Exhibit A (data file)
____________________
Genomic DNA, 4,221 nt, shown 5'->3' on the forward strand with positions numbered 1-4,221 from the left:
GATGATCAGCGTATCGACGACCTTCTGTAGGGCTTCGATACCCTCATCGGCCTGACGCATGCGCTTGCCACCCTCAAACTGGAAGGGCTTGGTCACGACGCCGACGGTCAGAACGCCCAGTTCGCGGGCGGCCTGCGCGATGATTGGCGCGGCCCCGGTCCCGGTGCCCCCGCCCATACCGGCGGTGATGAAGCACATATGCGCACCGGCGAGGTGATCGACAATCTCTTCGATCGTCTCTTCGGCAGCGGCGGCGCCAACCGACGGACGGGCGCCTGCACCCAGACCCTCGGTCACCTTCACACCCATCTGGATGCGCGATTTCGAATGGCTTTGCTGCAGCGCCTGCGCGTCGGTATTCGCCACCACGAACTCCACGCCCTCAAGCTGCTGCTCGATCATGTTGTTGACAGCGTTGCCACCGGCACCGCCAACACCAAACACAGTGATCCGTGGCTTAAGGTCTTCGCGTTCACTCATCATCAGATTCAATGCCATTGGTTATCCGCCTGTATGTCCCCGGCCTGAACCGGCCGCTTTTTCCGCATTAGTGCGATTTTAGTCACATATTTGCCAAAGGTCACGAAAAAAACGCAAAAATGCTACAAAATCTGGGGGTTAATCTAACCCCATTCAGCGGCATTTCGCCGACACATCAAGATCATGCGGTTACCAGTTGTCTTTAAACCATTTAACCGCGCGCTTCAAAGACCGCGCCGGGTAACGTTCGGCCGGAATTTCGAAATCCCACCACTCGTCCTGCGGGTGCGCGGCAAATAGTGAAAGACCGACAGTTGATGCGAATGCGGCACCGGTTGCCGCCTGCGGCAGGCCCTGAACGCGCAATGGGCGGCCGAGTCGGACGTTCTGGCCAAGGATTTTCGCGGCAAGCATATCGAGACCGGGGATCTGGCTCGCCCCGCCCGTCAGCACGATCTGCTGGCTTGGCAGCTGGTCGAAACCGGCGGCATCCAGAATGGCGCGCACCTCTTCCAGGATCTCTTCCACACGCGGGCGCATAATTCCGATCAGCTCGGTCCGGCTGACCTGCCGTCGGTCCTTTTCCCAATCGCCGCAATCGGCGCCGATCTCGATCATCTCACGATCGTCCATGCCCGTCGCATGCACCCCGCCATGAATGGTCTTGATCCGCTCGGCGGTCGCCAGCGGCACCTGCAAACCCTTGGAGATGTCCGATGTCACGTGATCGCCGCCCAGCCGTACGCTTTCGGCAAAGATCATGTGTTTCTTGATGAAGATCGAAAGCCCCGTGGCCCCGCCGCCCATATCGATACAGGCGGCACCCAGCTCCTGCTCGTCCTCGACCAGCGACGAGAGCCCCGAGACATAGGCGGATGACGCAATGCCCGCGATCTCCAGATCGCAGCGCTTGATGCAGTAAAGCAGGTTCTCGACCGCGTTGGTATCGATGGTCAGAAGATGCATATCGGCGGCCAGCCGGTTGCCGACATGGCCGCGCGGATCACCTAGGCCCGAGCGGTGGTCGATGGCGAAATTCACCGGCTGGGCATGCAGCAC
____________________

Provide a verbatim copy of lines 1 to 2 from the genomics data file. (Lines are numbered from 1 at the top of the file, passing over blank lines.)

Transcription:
Genomic DNA, 4,221 nt, shown 5'->3' on the forward strand with positions numbered 1-4,221 from the left:
GATGATCAGCGTATCGACGACCTTCTGTAGGGCTTCGATACCCTCATCGGCCTGACGCATGCGCTTGCCACCCTCAAACTGGAAGGGCTTGGTCACGACGCCGACGGTCAGAACGCCCAGTTCGCGGGCGGCCTGCGCGATGATTGGCGCGGCCCCGGTCCCGGTGCCCCCGCCCATACCGGCGGTGATGAAGCACATATGCGCACCGGCGAGGTGATCGACAATCTCTTCGATCGTCTCTTCGGCAGCGGCGGCGCCAACCGACGGACGGGCGCCTGCACCCAGACCCTCGGTCACCTTCACACCCATCTGGATGCGCGATTTCGAATGGCTTTGCTGCAGCGCCTGCGCGTCGGTATTCGCCACCACGAACTCCACGCCCTCAAGCTGCTGCTCGATCATGTTGTTGACAGCGTTGCCACCGGCACCGCCAACACCAAACACAGTGATCCGTGGCTTAAGGTCTTCGCGTTCACTCATCATCAGATTCAATGCCATTGGTTATCCGCCTGTATGTCCCCGGCCTGAACCGGCCGCTTTTTCCGCATTAGTGCGATTTTAGTCACATATTTGCCAAAGGTCACGAAAAAAACGCAAAAATGCTACAAAATCTGGGGGTTAATCTAACCCCATTCAGCGGCATTTCGCCGACACATCAAGATCATGCGGTTACCAGTTGTCTTTAAACCATTTAACCGCGCGCTTCAAAGACCGCGCCGGGTAACGTTCGGCCGGAATTTCGAAATCCCACCACTCGTCCTGCGGGTGCGCGGCAAATAGTGAAAGACCGACAGTTGATGCGAATGCGGCACCGGTTGCCGCCTGCGGCAGGCCCTGAACGCGCAATGGGCGGCCGAGTCGGACGTTCTGGCCAAGGATTTTCGCGGCAAGCATATCGAGACCGGGGATCTGGCTCGCCCCGCCCGTCAGCACGATCTGCTGGCTTGGCAGCTGGTCGAAACCGGCGGCATCCAGAATGGCGCGCACCTCTTCCAGGATCTCTTCCACACGCGGGCGCATAATTCCGATCAGCTCGGTCCGGCTGACCTGCCGTCGGTCCTTTTCCCAATCGCCGCAATCGGCGCCGATCTCGATCATCTCACGATCGTCCATGCCCGTCGCATGCACCCCGCCATGAATGGTCTTGATCCGCTCGGCGGTCGCCAGCGGCACCTGCAAACCCTTGGAGATGTCCGATGTCACGTGATCGCCGCCCAGCCGTACGCTTTCGGCAAAGATCATGTGTTTCTTGATGAAGATCGAAAGCCCCGTGGCCCCGCCGCCCATATCGATACAGGCGGCACCCAGCTCCTGCTCGTCCTCGACCAGCGACGAGAGCCCCGAGACATAGGCGGATGACGCAATGCCCGCGATCTCCAGATCGCAGCGCTTGATGCAGTAAAGCAGGTTCTCGACCGCGTTGGTATCGATGGTCAGAAGATGCATATCGGCGGCCAGCCGGTTGCCGACATGGCCGCGCGGATCACCTAGGCCCGAGCGGTGGTCGATGGCGAAATTCACCGGCTGGGCATGCAGCAC